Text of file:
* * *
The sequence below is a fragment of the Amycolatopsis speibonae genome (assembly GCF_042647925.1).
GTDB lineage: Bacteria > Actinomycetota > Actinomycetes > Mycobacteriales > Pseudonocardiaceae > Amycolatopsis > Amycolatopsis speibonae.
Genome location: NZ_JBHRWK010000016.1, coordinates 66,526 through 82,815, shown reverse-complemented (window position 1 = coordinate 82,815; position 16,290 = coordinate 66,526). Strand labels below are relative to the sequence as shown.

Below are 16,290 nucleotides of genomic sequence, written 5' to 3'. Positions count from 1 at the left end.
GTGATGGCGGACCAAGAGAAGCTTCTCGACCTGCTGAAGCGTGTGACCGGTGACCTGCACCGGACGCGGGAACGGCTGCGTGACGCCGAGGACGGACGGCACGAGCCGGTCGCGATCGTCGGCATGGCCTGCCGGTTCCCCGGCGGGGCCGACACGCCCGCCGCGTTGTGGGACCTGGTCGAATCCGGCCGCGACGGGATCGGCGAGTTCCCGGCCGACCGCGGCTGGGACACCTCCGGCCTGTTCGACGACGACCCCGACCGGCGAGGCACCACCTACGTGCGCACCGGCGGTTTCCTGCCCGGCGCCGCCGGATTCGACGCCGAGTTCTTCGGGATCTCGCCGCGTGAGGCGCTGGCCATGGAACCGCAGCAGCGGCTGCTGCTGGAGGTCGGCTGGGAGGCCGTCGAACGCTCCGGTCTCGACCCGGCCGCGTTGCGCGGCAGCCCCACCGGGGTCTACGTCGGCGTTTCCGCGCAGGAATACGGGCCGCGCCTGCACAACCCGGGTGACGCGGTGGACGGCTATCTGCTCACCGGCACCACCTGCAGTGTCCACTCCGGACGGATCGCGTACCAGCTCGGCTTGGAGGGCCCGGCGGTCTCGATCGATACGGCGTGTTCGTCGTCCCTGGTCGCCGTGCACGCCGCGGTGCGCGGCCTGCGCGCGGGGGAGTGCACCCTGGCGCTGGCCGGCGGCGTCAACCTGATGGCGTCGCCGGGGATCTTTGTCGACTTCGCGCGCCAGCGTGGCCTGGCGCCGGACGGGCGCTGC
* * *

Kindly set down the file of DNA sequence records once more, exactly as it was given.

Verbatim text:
The sequence below is a fragment of the Amycolatopsis speibonae genome (assembly GCF_042647925.1).
GTDB lineage: Bacteria > Actinomycetota > Actinomycetes > Mycobacteriales > Pseudonocardiaceae > Amycolatopsis > Amycolatopsis speibonae.
Genome location: NZ_JBHRWK010000016.1, coordinates 66,526 through 82,815, shown reverse-complemented (window position 1 = coordinate 82,815; position 16,290 = coordinate 66,526). Strand labels below are relative to the sequence as shown.

Below are 16,290 nucleotides of genomic sequence, written 5' to 3'. Positions count from 1 at the left end.
GTGATGGCGGACCAAGAGAAGCTTCTCGACCTGCTGAAGCGTGTGACCGGTGACCTGCACCGGACGCGGGAACGGCTGCGTGACGCCGAGGACGGACGGCACGAGCCGGTCGCGATCGTCGGCATGGCCTGCCGGTTCCCCGGCGGGGCCGACACGCCCGCCGCGTTGTGGGACCTGGTCGAATCCGGCCGCGACGGGATCGGCGAGTTCCCGGCCGACCGCGGCTGGGACACCTCCGGCCTGTTCGACGACGACCCCGACCGGCGAGGCACCACCTACGTGCGCACCGGCGGTTTCCTGCCCGGCGCCGCCGGATTCGACGCCGAGTTCTTCGGGATCTCGCCGCGTGAGGCGCTGGCCATGGAACCGCAGCAGCGGCTGCTGCTGGAGGTCGGCTGGGAGGCCGTCGAACGCTCCGGTCTCGACCCGGCCGCGTTGCGCGGCAGCCCCACCGGGGTCTACGTCGGCGTTTCCGCGCAGGAATACGGGCCGCGCCTGCACAACCCGGGTGACGCGGTGGACGGCTATCTGCTCACCGGCACCACCTGCAGTGTCCACTCCGGACGGATCGCGTACCAGCTCGGCTTGGAGGGCCCGGCGGTCTCGATCGATACGGCGTGTTCGTCGTCCCTGGTCGCCGTGCACGCCGCGGTGCGCGGCCTGCGCGCGGGGGAGTGCACCCTGGCGCTGGCCGGCGGCGTCAACCTGATGGCGTCGCCGGGGATCTTTGTCGACTTCGCGCGCCAGCGTGGCCTGGCGCCGGACGGGCGCTGC